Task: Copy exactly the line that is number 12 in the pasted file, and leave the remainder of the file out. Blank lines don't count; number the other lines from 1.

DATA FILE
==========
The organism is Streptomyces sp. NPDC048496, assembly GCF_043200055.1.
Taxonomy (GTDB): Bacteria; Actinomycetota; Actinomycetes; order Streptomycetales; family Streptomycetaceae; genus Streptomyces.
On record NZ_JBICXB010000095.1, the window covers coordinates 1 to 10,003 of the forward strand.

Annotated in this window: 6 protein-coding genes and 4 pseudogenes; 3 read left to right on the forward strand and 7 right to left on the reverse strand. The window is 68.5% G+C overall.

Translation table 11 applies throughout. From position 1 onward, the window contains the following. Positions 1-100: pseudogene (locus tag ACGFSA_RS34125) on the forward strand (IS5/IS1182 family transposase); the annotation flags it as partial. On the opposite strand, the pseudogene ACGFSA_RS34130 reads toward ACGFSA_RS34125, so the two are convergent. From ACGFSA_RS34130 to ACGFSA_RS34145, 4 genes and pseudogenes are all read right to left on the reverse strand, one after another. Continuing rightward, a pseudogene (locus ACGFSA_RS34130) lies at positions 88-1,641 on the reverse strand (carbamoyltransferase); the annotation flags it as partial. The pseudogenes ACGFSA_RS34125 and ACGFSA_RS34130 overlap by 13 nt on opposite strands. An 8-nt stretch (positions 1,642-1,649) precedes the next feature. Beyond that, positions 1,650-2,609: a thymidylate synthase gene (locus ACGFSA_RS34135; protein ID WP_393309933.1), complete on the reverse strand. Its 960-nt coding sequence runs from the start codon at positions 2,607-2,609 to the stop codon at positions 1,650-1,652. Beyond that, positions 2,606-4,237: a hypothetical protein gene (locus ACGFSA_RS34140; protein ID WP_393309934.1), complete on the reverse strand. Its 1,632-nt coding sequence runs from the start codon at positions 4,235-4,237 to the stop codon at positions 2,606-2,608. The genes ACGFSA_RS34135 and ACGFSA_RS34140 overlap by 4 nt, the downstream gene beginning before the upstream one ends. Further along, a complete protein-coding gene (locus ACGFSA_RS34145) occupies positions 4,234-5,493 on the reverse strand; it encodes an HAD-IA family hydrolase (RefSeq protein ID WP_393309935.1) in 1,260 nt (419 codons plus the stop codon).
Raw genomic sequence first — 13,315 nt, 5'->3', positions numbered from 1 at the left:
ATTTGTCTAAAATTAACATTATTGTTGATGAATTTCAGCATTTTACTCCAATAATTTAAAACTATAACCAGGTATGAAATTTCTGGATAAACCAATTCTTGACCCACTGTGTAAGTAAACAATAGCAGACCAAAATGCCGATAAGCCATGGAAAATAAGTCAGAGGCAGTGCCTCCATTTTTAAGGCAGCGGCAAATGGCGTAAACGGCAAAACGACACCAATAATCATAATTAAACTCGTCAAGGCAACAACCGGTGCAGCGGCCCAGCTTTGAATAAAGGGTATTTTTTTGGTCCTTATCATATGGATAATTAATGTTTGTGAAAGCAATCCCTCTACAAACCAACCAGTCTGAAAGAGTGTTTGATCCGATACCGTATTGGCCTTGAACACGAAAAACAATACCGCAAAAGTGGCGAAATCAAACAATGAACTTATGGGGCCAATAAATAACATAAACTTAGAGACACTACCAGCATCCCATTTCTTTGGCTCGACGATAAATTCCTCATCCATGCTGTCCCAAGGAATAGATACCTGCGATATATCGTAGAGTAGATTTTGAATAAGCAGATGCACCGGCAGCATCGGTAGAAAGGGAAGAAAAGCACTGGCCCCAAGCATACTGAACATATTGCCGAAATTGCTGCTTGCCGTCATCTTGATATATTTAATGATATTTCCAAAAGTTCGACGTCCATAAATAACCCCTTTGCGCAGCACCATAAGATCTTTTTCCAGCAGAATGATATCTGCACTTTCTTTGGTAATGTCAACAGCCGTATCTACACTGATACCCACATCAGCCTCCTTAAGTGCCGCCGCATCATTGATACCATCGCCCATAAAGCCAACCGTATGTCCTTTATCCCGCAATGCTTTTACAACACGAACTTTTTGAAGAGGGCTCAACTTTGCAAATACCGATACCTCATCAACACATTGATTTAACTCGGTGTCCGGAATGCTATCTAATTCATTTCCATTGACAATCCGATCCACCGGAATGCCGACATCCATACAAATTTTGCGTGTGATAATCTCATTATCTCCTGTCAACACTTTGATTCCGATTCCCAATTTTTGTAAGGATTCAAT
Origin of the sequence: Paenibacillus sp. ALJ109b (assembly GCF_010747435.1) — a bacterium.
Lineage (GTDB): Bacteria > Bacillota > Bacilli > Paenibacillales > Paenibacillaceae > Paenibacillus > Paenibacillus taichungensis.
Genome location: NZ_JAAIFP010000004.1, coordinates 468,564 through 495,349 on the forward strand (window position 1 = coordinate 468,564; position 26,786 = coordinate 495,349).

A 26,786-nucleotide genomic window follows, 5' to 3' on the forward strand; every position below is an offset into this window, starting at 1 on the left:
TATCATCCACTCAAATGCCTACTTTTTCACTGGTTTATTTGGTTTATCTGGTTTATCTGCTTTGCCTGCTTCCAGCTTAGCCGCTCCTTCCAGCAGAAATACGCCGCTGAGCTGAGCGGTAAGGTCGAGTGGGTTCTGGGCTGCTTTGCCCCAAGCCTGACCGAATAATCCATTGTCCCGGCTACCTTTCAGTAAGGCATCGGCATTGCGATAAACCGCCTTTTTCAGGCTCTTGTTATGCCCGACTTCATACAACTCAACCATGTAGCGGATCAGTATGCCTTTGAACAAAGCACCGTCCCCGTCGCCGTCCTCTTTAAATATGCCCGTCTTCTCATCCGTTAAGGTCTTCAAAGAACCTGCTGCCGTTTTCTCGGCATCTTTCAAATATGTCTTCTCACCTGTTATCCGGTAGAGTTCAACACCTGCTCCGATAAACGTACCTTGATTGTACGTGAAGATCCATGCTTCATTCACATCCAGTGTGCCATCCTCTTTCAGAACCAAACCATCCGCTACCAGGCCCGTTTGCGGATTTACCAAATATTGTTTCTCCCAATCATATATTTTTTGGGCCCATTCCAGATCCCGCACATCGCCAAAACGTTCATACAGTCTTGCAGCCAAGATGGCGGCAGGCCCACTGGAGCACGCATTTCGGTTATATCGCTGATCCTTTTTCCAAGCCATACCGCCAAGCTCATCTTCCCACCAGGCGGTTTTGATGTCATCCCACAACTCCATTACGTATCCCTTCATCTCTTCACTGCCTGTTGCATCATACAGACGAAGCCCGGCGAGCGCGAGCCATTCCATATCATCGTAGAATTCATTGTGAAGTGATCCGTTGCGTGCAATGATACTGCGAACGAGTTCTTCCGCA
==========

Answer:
TATCATCCACTCAAATGCCTACTTTTTCACTGGTTTATTTGGTTTATCTGGTTTATCTGCTTTGCCTGCTTCCAGCTTAGCCGCTCCTTCCAGCAGAAATACGCCGCTGAGCTGAGCGGTAAGGTCGAGTGGGTTCTGGGCTGCTTTGCCCCAAGCCTGACCGAATAATCCATTGTCCCGGCTACCTTTCAGTAAGGCATCGGCATTGCGATAAACCGCCTTTTTCAGGCTCTTGTTATGCCCGACTTCATACAACTCAACCATGTAGCGGATCAGTATGCCTTTGAACAAAGCACCGTCCCCGTCGCCGTCCTCTTTAAATATGCCCGTCTTCTCATCCGTTAAGGTCTTCAAAGAACCTGCTGCCGTTTTCTCGGCATCTTTCAAATATGTCTTCTCACCTGTTATCCGGTAGAGTTCAACACCTGCTCCGATAAACGTACCTTGATTGTACGTGAAGATCCATGCTTCATTCACATCCAGTGTGCCATCCTCTTTCAGAACCAAACCATCCGCTACCAGGCCCGTTTGCGGATTTACCAAATATTGTTTCTCCCAATCATATATTTTTTGGGCCCATTCCAGATCCCGCACATCGCCAAAACGTTCATACAGTCTTGCAGCCAAGATGGCGGCAGGCCCACTGGAGCACGCATTTCGGTTATATCGCTGATCCTTTTTCCAAGCCATACCGCCAAGCTCATCTTCCCACCAGGCGGTTTTGATGTCATCCCACAACTCCATTACGTATCCCTTCATCTCTTCACTGCCTGTTGCATCATACAGACGAAGCCCGGCGAGCGCGAGCCATTCCATATCATCGTAGAATTCATTGTGAAGTGATCCGTTGCGTGCAATGATACTGCGAACGAGTTCTTCCGCA